For participants which are not party to the clearing house rules the situation is more complex. A very complete analysis has been made by Goode14 and the matter will not be pursued further here.


Bilateral netting

The expression "netting" refers to replacing a series of obligations between two parties with a single obligation which is calculated by summing all of the obligations owed by each party to the other and deducting the smaller from the larger. The process is commercially referred to as "netting out" the obligations.

Netting arrangements do not necessarily all fall into the same legal category for the purposes of analysis. The banker's right of combination under the rule in Garnett v M'Kewan15 is a form of netting which flows from the banker/customer contract. 16

At other times a form of set-off or netting is provided for by bankruptcy legislation. In Australia the relevant legislation for companies is s553C of the Corporations Law. When the legislation applies it would appear that the netting is mandatory so that all mutual dealings falling within the legislation must be included in the set-off regardless of existing contractual arrangements. 17

There are in fact at least four different kinds of bilateral netting which have been identified in the legal literature 18 but there is no need in this paper to consider the variations. We are concerned primarily with what has been called "payment netting".19 Money is due on a particular day from one party to another. The obligations have arisen from several contracts. The parties agree that only the net amount of the debts should be paid by the party with the greater gross liability in full satisfaction of the original gross obligations payable by either party.

Multi-lateral netting

The netting process described above is bilateral netting. In a system such as the payments system which has many players it is desirable to have "multi-lateral" netting arrangements. Each organisation will either make or receive a single payment which represents its position at the end of a trading period.

Although the payments and clearing system could operate on the basis of a series of bilateral netting agreements it does not in fact do so. The netting arrangements are 'multi-lateral' in the following sense: each participant pays or receives a single payment at the end of each period.

There are several legal frameworks which may be used to implement multilateral netting. The simplest and most common is to use the clearing organisation (or some related organisation) as an agent for the purpose of making and receiving settlement payments based on the netting out of all obligations. The clearing rules call for payment to the agent to act as a discharge of all inter-party liabilities.

It is also possible for the clearing organisation to take a more central role. The rules may provide that upon the happening of certain events the original contract between two of the members is replaced by two separate contracts, one between each member and the clearing organisation.20 In effect, all payment obligations in the system come to be owed to and by the clearing organisation. After that conversion (by novation of contracts) the set-offs involved in settlement become bilateral rather than multilateral.21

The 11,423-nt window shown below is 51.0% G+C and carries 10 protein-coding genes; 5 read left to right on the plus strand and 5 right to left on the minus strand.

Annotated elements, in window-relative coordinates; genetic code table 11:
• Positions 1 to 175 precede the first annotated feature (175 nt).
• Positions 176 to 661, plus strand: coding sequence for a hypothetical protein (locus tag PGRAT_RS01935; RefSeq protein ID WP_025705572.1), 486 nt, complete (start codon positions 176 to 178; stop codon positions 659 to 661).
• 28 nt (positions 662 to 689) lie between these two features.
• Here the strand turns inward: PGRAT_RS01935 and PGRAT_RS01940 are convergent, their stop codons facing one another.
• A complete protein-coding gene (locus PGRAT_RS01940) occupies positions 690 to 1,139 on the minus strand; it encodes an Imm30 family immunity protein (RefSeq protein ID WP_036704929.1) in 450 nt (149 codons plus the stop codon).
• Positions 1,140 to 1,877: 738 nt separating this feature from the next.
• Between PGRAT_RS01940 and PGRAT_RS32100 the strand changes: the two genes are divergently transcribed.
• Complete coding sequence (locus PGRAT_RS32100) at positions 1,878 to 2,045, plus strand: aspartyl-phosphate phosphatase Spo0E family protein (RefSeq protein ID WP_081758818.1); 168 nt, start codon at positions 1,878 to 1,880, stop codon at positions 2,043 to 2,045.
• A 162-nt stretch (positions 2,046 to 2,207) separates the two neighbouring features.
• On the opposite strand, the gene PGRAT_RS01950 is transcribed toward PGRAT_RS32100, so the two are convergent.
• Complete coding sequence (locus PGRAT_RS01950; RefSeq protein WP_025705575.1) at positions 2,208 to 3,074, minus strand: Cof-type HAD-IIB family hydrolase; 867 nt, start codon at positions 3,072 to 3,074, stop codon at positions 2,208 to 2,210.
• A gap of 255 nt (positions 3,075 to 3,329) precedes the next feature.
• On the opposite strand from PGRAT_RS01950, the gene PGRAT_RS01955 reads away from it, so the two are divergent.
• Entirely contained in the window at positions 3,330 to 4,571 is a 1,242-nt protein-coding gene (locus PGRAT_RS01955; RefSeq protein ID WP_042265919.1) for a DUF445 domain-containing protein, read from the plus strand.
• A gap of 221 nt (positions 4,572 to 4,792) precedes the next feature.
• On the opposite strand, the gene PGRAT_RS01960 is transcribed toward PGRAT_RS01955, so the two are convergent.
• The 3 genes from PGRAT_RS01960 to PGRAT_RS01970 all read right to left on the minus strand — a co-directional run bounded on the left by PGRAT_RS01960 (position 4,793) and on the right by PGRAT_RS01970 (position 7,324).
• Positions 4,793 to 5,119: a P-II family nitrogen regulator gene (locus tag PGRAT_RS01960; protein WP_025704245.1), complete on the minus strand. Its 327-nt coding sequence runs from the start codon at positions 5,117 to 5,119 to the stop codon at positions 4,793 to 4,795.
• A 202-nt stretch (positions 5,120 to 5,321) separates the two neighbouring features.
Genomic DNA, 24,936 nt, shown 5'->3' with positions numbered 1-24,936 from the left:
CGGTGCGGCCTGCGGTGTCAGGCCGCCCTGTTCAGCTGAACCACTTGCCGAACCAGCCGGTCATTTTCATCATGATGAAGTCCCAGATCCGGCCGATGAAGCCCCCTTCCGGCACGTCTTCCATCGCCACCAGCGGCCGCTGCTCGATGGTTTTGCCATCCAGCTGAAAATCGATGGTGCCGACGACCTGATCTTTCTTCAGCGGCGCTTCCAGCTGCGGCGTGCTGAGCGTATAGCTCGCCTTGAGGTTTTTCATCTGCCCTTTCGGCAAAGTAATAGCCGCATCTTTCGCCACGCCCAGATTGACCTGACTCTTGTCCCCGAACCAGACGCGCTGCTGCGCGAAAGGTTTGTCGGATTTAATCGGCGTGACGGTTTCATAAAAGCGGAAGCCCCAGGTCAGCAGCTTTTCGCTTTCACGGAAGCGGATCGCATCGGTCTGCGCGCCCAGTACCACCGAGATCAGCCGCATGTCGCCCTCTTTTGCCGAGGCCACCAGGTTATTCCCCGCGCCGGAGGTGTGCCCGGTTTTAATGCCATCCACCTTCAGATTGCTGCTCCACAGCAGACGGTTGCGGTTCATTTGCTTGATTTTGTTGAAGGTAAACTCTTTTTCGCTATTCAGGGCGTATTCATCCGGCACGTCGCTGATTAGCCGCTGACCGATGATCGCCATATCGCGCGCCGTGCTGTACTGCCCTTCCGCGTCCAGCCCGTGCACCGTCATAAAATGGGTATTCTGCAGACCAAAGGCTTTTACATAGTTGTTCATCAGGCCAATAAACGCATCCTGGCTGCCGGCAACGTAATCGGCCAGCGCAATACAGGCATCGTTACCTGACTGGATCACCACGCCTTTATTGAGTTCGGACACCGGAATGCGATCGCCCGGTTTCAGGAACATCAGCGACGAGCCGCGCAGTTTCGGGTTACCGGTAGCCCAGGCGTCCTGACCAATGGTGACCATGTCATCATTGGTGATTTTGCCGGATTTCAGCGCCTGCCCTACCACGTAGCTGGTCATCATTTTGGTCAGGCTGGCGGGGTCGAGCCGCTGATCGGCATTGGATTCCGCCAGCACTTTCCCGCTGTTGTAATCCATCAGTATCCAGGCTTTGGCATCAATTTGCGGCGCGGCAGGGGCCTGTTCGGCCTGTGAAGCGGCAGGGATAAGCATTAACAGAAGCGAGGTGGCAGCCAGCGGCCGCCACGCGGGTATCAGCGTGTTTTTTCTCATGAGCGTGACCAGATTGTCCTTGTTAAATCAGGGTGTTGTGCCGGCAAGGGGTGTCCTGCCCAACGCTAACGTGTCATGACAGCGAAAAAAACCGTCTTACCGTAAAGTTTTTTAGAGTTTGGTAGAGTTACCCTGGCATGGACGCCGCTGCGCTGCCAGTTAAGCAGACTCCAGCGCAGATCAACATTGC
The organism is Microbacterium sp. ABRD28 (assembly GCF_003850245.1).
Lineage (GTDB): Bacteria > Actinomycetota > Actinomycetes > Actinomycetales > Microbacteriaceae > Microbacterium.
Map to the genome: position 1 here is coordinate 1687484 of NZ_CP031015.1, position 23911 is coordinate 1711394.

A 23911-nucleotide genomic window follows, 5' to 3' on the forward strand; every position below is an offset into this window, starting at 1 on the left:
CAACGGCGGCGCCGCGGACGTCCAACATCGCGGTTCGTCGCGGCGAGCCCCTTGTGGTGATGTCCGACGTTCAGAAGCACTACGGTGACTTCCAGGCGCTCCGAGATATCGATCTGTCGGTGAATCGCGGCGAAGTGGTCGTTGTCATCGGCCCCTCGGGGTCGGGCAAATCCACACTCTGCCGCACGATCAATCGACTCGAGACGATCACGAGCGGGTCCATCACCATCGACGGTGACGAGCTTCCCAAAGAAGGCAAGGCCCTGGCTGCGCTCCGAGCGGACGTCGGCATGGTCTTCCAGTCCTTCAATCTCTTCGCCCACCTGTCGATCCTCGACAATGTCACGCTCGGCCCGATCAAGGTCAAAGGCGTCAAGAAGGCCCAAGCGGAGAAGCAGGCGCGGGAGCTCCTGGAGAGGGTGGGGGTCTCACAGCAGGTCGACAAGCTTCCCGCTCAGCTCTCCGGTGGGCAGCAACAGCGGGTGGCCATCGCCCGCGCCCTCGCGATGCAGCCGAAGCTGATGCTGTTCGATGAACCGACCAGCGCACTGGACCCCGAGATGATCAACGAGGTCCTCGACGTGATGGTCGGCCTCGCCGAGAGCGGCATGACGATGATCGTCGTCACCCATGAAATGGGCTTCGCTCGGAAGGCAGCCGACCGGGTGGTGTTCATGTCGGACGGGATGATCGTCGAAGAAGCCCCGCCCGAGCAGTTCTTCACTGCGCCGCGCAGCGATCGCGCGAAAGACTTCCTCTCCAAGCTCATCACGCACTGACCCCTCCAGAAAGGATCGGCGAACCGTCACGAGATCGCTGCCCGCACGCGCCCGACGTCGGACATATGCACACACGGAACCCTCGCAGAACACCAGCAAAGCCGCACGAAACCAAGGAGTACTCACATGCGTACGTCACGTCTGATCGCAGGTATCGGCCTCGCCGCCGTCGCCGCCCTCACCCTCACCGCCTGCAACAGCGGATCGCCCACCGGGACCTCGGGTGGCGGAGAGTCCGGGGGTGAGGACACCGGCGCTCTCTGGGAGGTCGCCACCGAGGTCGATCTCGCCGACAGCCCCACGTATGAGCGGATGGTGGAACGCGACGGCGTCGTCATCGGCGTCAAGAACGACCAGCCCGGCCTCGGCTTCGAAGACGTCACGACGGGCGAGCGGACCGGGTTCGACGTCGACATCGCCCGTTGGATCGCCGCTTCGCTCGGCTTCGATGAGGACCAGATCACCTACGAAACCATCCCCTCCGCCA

The legal foundation for multi-lateral netting in the payment system probably lies in the clearing house rules which operate as a multi-lateral contract under seal.22 Each participant of the system agrees to abide by the clearing rules in force for the time being. The rules apparently provide for the Reserve Bank to act as the agency for making and receiving net payments which are calculated by the Australian Payments Clearing Association.

Insolvency Problems

Netting is obviously important in a payments clearing and settlement system. The discrepancy between gross and net exposures in a payments system is likely to be extremely large. In the present legal structure a financial institution is treated like any other creditor of a failed company. This is as it should be when the company is a normal debtor, but when the debt arises as a result of the failed company's participation in the payments system other policy matters come into play which suggest that special rules should apply.

The concern is that a requirement that institutions meet gross obligations could cause unacceptable liquidity pressures at the least, insolvency problems at the worst. As mentioned above, the structure could be built on a bilateral netting framework, but it is obvious that a true multilateral structure is superior for the purpose.

In the event that the netting arrangements failed to protect transactions the system would be exposed to several serious risks. 'Contagion' risk is the risk that the failure of a single institution may lead to liquidity problems for its commercial neighbours. The size of the daily clearing in the payments system makes this risk a very serious one.

'Systemic' risk is the risk that the above mentioned contagion could become a plague in the financial markets. If netting arrangements were held to be invalid then both 'contagion' and 'systemic' risks become very real and serious problems.

Where there are payments in the system which have not been cleared prior to the insolvency of a member there may be problems.23

Many bilateral netting arrangements fall within the scope of s553C of the Corporations Law. However, whatever the legal basis of multi-lateral netting, the arrangement does not have the benefit of s553C which applies only to 'mutual credits, mutual debts or other mutual dealings between an insolvent company that is being wound up and a person who wants to have a debt or claim admitted against the company.'